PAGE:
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GRANULOMATOSIS WITH POLYANGIITIS MIMETIZING RHEUMATOID VASCULITIS
Granulomatosis with polyangiitis (GPA) is a pauci-immune necrotizing granulomatous vasculitis, which affects predominantly small vessels, mainly from the respiratory tract and kidneys. It has a broad spectrum of clinical manifestations that mimics other diseases, such as: Pyoderma gangrenosum, lymphoma, tuberculosis, sarcoidosis, subacute bacterial endocarditis and systemic lupus erythematosus. This case report aims to highlight the differential diagnosis of GPA with rheumatoid vasculitis.
MMSM, female, 53 years old. Presents with a history of rheumatoid arthritis 3 years ago, hypothyroidism, recurrent rhinosinusitis, and reduced hearing acuity bilaterally. Referred to the rheumatology outpatient clinic for the control of rheumatoid arthritis. In chronic use of leflunomide and prednisone. The patient had begun treatment with tuberculosis scheme (rifampicin, isoniazid, ethambutol, pyrazinamide) 4 months ago in another service. During consultation, she reported dyspnea on mild efforts, hemoptysis, and paresthesia in both soles. Physical examination noticed ulcerated lesions with hyperemic borders, on both lateral malleolus, nodules with ulcerated center on elbows and splinter hemorrhages. Normal pulmonary and cardiac auscultation. Hands without synovitis or deformities. The patient had viral serologies negative (HIV, hepatitis B and C), normal urine summary and proteinuria, positive rheumatoid factor at low titles and negative anti-CCP. Chest tomography showing nodular lesions in both lungs, some of these with cavitation. Research of Acid-Alcohol-Resistant Bacilli (AARB) was negative in bronchoalveolar lavage. Patient was hospitalized for diagnostic investigation. The laboratory tests evidenced leukocytosis with neutrophilia, normal vitamin B12, negative blood cultures, negative anti-CCP, negative FR, negative p-ANCA, positive c-ANCA 1:80, urine summary with mild hematuria (10 red cells per field). Radiography of the hands showed no erosion. Transesophageal echocardiogram showed no vegetations. Nasoscopy showed bilaterally ulcerated lesion with nasal septum crusts . Patient met EMA (European Medicines Agency) criteria for GPA, which suggest the diagnosis in the absence of biopsy. Remission induction therapy with methylprednisolone and cyclophosphamide pulses was initiated, in addition to oral analgesia and trimethoprim- sulfamethoxazole. It progressed with clinical improvement and healing of skin lesions. Currently, the outpatient remission induction scheme is maintained.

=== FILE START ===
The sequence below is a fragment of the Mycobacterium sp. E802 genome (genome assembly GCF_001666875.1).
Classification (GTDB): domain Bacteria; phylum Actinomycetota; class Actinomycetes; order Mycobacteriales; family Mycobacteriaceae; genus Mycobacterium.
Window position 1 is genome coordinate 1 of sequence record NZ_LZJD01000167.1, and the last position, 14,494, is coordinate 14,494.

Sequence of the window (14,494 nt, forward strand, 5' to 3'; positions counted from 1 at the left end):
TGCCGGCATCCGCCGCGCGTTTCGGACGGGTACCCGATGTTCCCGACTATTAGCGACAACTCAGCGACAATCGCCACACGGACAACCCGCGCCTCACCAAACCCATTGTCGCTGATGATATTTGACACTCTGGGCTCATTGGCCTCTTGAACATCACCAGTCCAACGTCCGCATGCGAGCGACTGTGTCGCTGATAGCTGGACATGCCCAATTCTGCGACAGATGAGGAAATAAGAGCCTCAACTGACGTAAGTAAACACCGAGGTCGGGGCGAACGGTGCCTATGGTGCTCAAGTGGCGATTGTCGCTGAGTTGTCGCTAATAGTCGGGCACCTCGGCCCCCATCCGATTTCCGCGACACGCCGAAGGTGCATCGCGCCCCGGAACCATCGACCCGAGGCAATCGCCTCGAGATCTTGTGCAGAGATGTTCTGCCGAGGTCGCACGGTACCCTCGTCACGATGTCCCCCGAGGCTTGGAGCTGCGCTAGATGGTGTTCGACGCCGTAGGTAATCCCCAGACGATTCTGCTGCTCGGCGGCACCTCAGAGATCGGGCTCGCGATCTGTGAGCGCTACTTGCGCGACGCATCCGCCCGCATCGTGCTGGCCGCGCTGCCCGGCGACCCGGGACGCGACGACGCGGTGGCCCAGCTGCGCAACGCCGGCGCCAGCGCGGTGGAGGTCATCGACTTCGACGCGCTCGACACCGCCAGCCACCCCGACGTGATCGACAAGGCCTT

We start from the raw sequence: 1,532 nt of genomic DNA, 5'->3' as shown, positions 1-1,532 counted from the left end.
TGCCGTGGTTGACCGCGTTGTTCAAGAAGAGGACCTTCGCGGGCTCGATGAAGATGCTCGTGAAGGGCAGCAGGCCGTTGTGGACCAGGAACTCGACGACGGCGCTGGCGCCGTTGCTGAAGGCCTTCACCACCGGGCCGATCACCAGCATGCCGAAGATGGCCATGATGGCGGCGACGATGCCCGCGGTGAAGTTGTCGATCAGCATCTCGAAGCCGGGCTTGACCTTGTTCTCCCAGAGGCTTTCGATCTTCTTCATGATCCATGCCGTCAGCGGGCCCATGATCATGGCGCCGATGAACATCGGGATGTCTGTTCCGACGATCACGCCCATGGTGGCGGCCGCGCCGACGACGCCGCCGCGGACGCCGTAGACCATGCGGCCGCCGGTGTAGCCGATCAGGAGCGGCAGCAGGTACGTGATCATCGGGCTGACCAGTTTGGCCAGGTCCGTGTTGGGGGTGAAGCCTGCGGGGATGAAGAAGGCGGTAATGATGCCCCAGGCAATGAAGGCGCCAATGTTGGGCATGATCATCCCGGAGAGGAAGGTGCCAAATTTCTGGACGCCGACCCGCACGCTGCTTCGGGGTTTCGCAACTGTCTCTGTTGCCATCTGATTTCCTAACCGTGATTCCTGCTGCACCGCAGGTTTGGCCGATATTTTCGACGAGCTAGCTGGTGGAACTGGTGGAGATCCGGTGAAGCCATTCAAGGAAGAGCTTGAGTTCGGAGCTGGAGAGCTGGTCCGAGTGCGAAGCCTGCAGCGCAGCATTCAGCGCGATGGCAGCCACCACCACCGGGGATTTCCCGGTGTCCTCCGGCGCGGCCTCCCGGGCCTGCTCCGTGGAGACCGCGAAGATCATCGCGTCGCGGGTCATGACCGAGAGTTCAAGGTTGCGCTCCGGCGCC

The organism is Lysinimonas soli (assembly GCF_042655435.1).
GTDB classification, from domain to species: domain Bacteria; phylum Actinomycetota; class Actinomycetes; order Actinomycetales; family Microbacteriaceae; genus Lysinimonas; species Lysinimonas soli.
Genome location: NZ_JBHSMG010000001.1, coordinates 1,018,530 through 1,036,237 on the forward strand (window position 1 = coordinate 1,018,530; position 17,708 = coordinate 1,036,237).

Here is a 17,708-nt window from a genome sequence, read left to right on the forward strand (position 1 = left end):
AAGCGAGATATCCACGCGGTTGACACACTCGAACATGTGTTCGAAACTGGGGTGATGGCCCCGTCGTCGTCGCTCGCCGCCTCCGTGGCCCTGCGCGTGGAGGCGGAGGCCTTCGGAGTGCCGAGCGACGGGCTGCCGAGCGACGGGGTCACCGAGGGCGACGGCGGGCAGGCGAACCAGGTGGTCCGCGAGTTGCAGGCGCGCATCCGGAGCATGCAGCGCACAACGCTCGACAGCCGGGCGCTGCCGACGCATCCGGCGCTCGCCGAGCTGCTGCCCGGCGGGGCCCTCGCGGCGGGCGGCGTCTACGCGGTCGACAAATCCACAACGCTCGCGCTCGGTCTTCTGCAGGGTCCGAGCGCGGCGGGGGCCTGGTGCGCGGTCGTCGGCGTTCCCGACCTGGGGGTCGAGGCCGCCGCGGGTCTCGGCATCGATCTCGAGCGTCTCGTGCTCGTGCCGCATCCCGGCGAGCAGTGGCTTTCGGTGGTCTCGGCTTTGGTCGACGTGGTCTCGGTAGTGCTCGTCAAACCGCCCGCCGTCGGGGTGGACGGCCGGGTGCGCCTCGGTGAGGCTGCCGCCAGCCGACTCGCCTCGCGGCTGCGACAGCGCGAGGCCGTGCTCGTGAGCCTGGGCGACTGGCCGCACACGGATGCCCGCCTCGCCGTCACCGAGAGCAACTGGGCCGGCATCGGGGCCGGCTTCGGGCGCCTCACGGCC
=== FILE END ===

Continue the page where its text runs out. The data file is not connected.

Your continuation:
The clinical presentation of GPA, in this case, makes a differential diagnosis with rheumatoid vasculitis. Upper airway involvement, reduced hearing acuity, and cavitary lung lesions, without regression to the established treatment, suggest the diagnosis of GPA. Differently, a rheumatoid vasculitis occurs in patients with long-standing seropositive rheumatoid arthritis. Histologically, GPA lesions affect small vessels with necrotic granulomas, while rheumatoid vasculitis courses with leukocytoclastic vasculitis.
Rita Marina Soares de Castro Duarte, David Lopes Lima Cavalcanti Coelho, Caroline Diniz Bezerra, Alexsandro Paulo Costa Galdino Junior, Leonardo Fernandes e Santana, Mateus de Sousa Rodrigues, Luana Barros Caxias de Souza, Bianca Alencar Dias Almeida